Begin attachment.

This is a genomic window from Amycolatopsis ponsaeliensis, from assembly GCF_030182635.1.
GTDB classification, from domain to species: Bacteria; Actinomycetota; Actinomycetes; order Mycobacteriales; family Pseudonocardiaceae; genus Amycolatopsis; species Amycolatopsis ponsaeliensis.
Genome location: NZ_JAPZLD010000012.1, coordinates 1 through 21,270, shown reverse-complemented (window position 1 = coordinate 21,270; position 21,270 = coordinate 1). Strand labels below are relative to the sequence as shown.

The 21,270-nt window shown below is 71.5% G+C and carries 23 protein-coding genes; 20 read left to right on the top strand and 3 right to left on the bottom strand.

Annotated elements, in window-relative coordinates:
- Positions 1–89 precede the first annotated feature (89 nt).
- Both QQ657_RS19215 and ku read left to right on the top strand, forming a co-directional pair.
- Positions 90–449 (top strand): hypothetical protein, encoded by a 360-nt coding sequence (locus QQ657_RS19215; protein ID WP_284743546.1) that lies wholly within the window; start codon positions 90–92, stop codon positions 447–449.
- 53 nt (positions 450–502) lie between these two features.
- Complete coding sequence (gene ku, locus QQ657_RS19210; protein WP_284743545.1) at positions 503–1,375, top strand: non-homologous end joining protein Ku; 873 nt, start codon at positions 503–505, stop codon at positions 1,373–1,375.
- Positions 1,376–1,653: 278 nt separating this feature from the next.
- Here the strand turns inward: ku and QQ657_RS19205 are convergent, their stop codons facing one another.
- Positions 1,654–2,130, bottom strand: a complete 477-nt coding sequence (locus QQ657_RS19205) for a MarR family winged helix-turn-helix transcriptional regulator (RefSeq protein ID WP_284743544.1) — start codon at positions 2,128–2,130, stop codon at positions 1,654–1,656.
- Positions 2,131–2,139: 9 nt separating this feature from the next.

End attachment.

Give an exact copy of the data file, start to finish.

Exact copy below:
This is a genomic window from Amycolatopsis ponsaeliensis, from assembly GCF_030182635.1.
GTDB classification, from domain to species: Bacteria; Actinomycetota; Actinomycetes; order Mycobacteriales; family Pseudonocardiaceae; genus Amycolatopsis; species Amycolatopsis ponsaeliensis.
Genome location: NZ_JAPZLD010000012.1, coordinates 1 through 21,270, shown reverse-complemented (window position 1 = coordinate 21,270; position 21,270 = coordinate 1). Strand labels below are relative to the sequence as shown.

The 21,270-nt window shown below is 71.5% G+C and carries 23 protein-coding genes; 20 read left to right on the top strand and 3 right to left on the bottom strand.

Annotated elements, in window-relative coordinates:
- Positions 1–89 precede the first annotated feature (89 nt).
- Both QQ657_RS19215 and ku read left to right on the top strand, forming a co-directional pair.
- Positions 90–449 (top strand): hypothetical protein, encoded by a 360-nt coding sequence (locus QQ657_RS19215; protein ID WP_284743546.1) that lies wholly within the window; start codon positions 90–92, stop codon positions 447–449.
- 53 nt (positions 450–502) lie between these two features.
- Complete coding sequence (gene ku, locus QQ657_RS19210; protein WP_284743545.1) at positions 503–1,375, top strand: non-homologous end joining protein Ku; 873 nt, start codon at positions 503–505, stop codon at positions 1,373–1,375.
- Positions 1,376–1,653: 278 nt separating this feature from the next.
- Here the strand turns inward: ku and QQ657_RS19205 are convergent, their stop codons facing one another.
- Positions 1,654–2,130, bottom strand: a complete 477-nt coding sequence (locus QQ657_RS19205) for a MarR family winged helix-turn-helix transcriptional regulator (RefSeq protein ID WP_284743544.1) — start codon at positions 2,128–2,130, stop codon at positions 1,654–1,656.
- Positions 2,131–2,139: 9 nt separating this feature from the next.